Friday, May 29, 2009

St. Nietzsche Part Two: Nietzsche and Paul on the Law's Futility

[Note to Readers: Before beginning this post I thought I'd share some self-criticism related to this blog and why my conclusion is that I should continue. There are plenty of people as bright, as informed about the Bible, philosophy, and theology, as able to form their thoughts in apt language, etc., as am I. In short, if eminence is the justification for continuing to blog, I should not. (It is a different matter that I get a lot out of the process: I could simply journal.) So why wouldn't I leave my kind readers in those many more eminent hands? The answer comes down to approach. I believe that I am modeling something that deserves--in fact needs--to catch on with religious intellectual leaders: faith that demonstrates its relevance and importance by taking on its greatest challenges. For too long a choice between conservative Christianity's anti-intellectualism and liberal Christianity's capitulation to Modernism/Post-Modernism/Whatever-Comes-Next has gutted faith of its integrity, its relevance, and its power. To those of us who see faith as the most important aspect of life--and there are different ways of framing why--that is a travesty. Anti-intellectualism or capitulation--either way Christians feed the view that faith lacks relevance, integrity and power. So what's special about my approach? It moves against the "avoid or capitulate" dynamic, because it engages the toughest questions it can find. And oddly enough, there are answers, even for a less-than-eminent thinker such as I. That's precisely what needs to be modeled, and though I'm certainly not unique in this. That's why I will continue to blog, despite the fact that I have very little time to devote to it. And who better than Nietzsche to be our friend in this important project of engaging the tough questions?]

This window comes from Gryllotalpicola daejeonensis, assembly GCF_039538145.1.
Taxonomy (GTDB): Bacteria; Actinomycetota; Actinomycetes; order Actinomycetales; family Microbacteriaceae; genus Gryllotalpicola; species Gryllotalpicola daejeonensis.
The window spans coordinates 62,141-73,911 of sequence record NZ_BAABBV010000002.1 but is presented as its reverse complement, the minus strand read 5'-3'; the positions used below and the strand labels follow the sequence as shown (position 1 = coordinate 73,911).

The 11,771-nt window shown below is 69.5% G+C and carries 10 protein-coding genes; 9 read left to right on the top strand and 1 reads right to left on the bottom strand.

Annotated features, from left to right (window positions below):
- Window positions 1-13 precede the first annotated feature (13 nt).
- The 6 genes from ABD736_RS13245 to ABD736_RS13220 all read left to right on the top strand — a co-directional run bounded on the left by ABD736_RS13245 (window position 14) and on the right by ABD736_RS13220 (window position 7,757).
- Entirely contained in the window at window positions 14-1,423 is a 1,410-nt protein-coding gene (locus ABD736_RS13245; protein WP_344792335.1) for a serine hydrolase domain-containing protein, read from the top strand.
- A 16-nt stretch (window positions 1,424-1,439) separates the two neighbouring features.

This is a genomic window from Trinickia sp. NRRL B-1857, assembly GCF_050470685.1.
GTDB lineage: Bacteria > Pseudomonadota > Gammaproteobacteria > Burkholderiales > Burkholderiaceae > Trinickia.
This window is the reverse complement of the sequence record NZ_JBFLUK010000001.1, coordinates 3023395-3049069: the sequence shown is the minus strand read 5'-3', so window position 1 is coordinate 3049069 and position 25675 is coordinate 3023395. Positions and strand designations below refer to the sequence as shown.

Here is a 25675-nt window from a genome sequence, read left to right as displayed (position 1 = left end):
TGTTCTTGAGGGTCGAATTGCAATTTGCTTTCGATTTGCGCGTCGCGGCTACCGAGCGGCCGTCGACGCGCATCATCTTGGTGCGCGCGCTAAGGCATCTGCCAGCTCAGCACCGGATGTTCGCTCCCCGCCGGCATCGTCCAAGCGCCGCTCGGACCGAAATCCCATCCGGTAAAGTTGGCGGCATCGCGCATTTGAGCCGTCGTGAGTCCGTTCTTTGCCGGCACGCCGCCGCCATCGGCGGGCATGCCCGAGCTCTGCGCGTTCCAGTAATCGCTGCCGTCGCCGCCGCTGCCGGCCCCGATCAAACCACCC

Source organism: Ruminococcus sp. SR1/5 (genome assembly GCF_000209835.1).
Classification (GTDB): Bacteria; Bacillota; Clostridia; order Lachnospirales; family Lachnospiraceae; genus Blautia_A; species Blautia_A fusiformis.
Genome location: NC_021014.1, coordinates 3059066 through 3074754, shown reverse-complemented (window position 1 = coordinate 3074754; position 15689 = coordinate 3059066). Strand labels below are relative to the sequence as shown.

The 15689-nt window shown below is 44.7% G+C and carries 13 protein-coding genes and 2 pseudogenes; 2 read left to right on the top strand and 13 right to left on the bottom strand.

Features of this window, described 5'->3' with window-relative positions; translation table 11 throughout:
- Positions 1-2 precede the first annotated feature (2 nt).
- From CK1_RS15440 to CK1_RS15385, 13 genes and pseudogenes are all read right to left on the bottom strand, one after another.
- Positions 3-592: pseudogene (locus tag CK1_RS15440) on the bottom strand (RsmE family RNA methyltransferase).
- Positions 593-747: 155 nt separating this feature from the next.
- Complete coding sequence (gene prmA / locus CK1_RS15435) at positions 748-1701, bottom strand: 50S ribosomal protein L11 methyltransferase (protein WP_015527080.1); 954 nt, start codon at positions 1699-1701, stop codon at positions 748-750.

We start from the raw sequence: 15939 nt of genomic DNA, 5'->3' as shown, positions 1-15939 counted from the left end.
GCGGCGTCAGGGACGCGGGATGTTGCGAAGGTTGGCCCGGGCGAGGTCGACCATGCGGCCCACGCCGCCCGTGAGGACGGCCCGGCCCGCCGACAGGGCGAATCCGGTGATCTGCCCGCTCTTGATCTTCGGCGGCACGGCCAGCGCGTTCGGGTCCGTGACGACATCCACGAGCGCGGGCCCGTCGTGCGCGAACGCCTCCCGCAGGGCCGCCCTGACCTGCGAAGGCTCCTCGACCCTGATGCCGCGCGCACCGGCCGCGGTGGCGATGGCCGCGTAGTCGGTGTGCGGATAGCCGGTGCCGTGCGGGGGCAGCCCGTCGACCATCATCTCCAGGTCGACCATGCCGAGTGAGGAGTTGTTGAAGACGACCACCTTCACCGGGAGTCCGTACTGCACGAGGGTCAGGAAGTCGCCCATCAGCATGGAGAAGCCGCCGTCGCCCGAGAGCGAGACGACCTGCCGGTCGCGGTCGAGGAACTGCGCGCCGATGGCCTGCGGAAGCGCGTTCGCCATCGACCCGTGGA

Apparently Nietzsche thought so little--I speak literally here, though the same is certainly true figuratively--of Christian morality that he failed to see the powerful argument against it embedded in his anti-Christian stance: favoring the weak empowers them, thereby unnaturally frustrating the strong. His "overman" would see through this and have nothing to do with the herd that follows its unnatural, even sick, point of view. We looked at the argument embedded in this perspective in the last post. The argument is implicit in the quote, "When the great man screams, the small man comes running with his tongue hanging out form lasciviousness." (Thus Spoke Zarathustra, tr. Kaufmann, Third Part.)

From the Christian point of view Nietzsche's comment is potentially devastating. In essence he is saying, "By envying the strong, the herd shows that its claim to equality under the law is just a way of turning the tables on the natural order without changing it for the better: The law empowers the weak without changing the fact that it is the will to power--the desire to be the one wielding power--that is in play. He called this "...the self-deception of the moral concepts..." (The Anti-Christ, tr. Kaufmann, section 20.)

Let's frame the argument Nietzsche might have made--provisionally and informally for now: